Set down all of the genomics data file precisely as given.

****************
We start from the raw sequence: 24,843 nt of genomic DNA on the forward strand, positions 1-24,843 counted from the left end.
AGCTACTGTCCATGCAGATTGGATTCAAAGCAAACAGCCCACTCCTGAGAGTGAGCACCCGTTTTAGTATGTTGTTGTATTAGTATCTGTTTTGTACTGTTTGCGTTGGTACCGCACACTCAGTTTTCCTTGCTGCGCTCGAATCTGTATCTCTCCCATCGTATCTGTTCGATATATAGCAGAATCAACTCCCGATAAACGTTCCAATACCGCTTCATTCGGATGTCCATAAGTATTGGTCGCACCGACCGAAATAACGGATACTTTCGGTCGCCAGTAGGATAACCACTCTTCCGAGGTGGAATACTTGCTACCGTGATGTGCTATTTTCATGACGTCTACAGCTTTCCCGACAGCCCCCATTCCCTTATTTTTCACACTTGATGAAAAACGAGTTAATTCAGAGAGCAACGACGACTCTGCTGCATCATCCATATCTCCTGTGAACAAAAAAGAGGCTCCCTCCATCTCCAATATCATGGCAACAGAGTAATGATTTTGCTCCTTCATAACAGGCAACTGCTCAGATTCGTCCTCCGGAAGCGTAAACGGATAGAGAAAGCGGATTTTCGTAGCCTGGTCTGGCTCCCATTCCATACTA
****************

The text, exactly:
We start from the raw sequence: 24,843 nt of genomic DNA on the forward strand, positions 1-24,843 counted from the left end.
AGCTACTGTCCATGCAGATTGGATTCAAAGCAAACAGCCCACTCCTGAGAGTGAGCACCCGTTTTAGTATGTTGTTGTATTAGTATCTGTTTTGTACTGTTTGCGTTGGTACCGCACACTCAGTTTTCCTTGCTGCGCTCGAATCTGTATCTCTCCCATCGTATCTGTTCGATATATAGCAGAATCAACTCCCGATAAACGTTCCAATACCGCTTCATTCGGATGTCCATAAGTATTGGTCGCACCGACCGAAATAACGGATACTTTCGGTCGCCAGTAGGATAACCACTCTTCCGAGGTGGAATACTTGCTACCGTGATGTGCTATTTTCATGACGTCTACAGCTTTCCCGACAGCCCCCATTCCCTTATTTTTCACACTTGATGAAAAACGAGTTAATTCAGAGAGCAACGACGACTCTGCTGCATCATCCATATCTCCTGTGAACAAAAAAGAGGCTCCCTCCATCTCCAATATCATGGCAACAGAGTAATGATTTTGCTCCTTCATAACAGGCAACTGCTCAGATTCGTCCTCCGGAAGCGTAAACGGATAGAGAAAGCGGATTTTCGTAGCCTGGTCTGGCTCCCATTCCATACTA